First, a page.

I cannot believe how enjoyable this countdown has been for me. Usually when I tackle a countdown, I begin my research a couple months in advance. I pull out my old albums. I listen to CDs. I even, against my growing disdain for the format, listen to music on my computer and iPod. And, lately, I have been using a streaming service in order to find obscure music. Still, I prefer my music in the physical form. I guess, according to researchers on such topics, that preference for an album on vinyl or CD points to the fact that I am getting old, since older folk prefer their music on physical means.
But, I started my modest collection when I was in grade school, so I should not be surprised that I prefer my music in a physical form. When you have an album in vinyl or CD form, you also get all of the information that I enjoyed reading: lyrics, recording credits and, most importantly, a track list. I guess that’s the historian in me. Needless to say, my collection is dominated by New Wave and Power Pop music, which, back in the late-Seventies, were lumped together under the New Wave banner. So, in honor of that great music, let’s get back to the countdown! Today, we are covering numbers 21 through 30. Roll tape!
30. Nick Lowe – Jesus of Cool (known in the USA as Pure Pop for Now People) (1978). Most of remember Nick Lowe for his terrific hit single from 1979 “Cruel to Be Kind”. But, his solo career began with this flawless album that for reasons unknown to me never really produced a top single, although this is full of great songs such as “So It Goes.”
29. Joan Jett & the Blackhearts – I Love Rock ‘n’ Roll (1981). Back in 1981, Joan Jett was a dominant creative force at the time behind this album and the number one single title song, which was a cover of The Arrows’ Glam song. This the album that established Jett as the biggest female rocker at the time, along with The Go-Go’s and Pat Benetar.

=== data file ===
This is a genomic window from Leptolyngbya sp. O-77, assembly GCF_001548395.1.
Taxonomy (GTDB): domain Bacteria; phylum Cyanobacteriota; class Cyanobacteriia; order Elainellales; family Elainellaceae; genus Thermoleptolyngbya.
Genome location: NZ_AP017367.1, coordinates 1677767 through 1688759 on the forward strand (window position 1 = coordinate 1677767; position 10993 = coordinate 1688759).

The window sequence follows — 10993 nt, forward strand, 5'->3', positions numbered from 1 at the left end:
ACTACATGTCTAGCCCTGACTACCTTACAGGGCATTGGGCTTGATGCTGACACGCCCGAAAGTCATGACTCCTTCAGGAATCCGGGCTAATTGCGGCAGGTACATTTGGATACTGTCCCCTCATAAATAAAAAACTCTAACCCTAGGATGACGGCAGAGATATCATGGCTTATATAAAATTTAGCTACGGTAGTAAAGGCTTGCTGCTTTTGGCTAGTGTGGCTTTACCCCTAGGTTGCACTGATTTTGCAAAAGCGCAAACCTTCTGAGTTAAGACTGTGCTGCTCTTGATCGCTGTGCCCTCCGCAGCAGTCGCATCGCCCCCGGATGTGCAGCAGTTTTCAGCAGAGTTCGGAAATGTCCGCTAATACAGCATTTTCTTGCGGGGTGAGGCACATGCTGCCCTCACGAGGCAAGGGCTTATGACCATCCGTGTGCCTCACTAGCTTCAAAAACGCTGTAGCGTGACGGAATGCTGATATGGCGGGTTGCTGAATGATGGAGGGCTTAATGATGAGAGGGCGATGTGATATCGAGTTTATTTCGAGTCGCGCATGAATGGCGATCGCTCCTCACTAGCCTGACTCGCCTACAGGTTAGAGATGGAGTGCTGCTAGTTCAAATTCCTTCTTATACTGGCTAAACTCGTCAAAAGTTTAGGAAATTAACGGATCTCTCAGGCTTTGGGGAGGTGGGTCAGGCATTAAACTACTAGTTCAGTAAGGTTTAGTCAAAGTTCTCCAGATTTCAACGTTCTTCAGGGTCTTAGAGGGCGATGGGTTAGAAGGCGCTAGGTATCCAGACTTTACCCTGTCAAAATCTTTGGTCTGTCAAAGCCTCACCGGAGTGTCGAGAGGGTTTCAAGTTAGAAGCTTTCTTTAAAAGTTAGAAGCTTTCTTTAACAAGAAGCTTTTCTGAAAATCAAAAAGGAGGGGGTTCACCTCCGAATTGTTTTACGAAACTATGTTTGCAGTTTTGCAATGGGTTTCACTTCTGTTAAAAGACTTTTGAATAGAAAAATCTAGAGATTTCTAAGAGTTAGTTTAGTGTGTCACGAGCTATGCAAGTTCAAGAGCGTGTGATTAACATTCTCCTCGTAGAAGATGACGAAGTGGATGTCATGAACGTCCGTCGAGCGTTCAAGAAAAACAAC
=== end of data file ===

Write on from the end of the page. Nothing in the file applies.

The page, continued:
28. Cyndi Lauper – She’s So Unusual (1983). Lauper was the perfect woman to a represent New Wave: she was quirky; had a unique singing voice; and had a television presence that all worked together to blast her into the stratosphere. Many of us felt Lauper would have been the more successful singer when compared to Madonna back in the day. That didn’t happen, but, at least, we have She’s So Unusual as proof of that assertion.
27. Joe Jackson – Look Sharp! (1979). Is there ever been a hit song that summed up the frustrations of being a teenaged boy than “Is She Really Going Out with Him?” And, Look Sharp! is full of so of universal teen angst terms. This album was a great reason for all of the Elvis Costello comparisons.
26. Orange Juice – Rip It Up (1982). Orange Juice was a popular New Wave band from the UK. Unfortunately, this terrific album was nearly totally overlooked here in the States. Yes, I am a Johnny-come-late-to-the-party with regards to Orange Juice. But, as the cliche goes, better late than never. This album will only improve with age. This is British power pop at its finest.
25. Billy Idol – Rebel Yell (1983). Idol perfected his punk/metal/pop mix on this album. Although I will always associate Billy Idol with his great remake of his old band’s, Generation X, hit “Dancing with Myself”, Rebel Yell is stuffed with hits like the title song, “Eyes Without a Face” and “Flesh for Fantasy.”
24. Tears for Fears – Songs from the Big Chair (1985). This English duo switched from a synth pop sound to a more sweeping, panoramic arena rock sound to great success as this album topped the US Album Chart. This terrific album had two number one hits on it with the power pop “Everybody Wants to Rule the World” and “Shout”.
23. Joy Division – Unknown Pleasures (1979). Most of us here in the States did not learn about this band until after lead singer Ian Curtis’ suicide. But, once we heard this band’s brand of darkness, we were hooked. Yet, the was some glimmer of light shining through this haunting music.
22. The Human League – Dare (1981). This album and its big hit, “Don’t You Want Me”, was an example of a synth pop album that really sounded like a rock album. It’s almost as though The Human League were trying to make their own Dark Side of the Moon, except the League left off the strange voices.
21. Peter Gabriel – So (1986). This is the album during which the world finally caught up with Peter Gabriel. No longer would Gabriel be a cult artist. Now, he has a number one album (this one), number one song (“Sledgehammer”) and one of the five greatest rock videos of all-time (“Sledgehammer”). And, I haven’t even mentioned “In Your Eyes,” “Big Time” and “Don’t Give Up.”
Oh boy! We are getting close to the top. Just hang on for two more days! See you all tomorrow!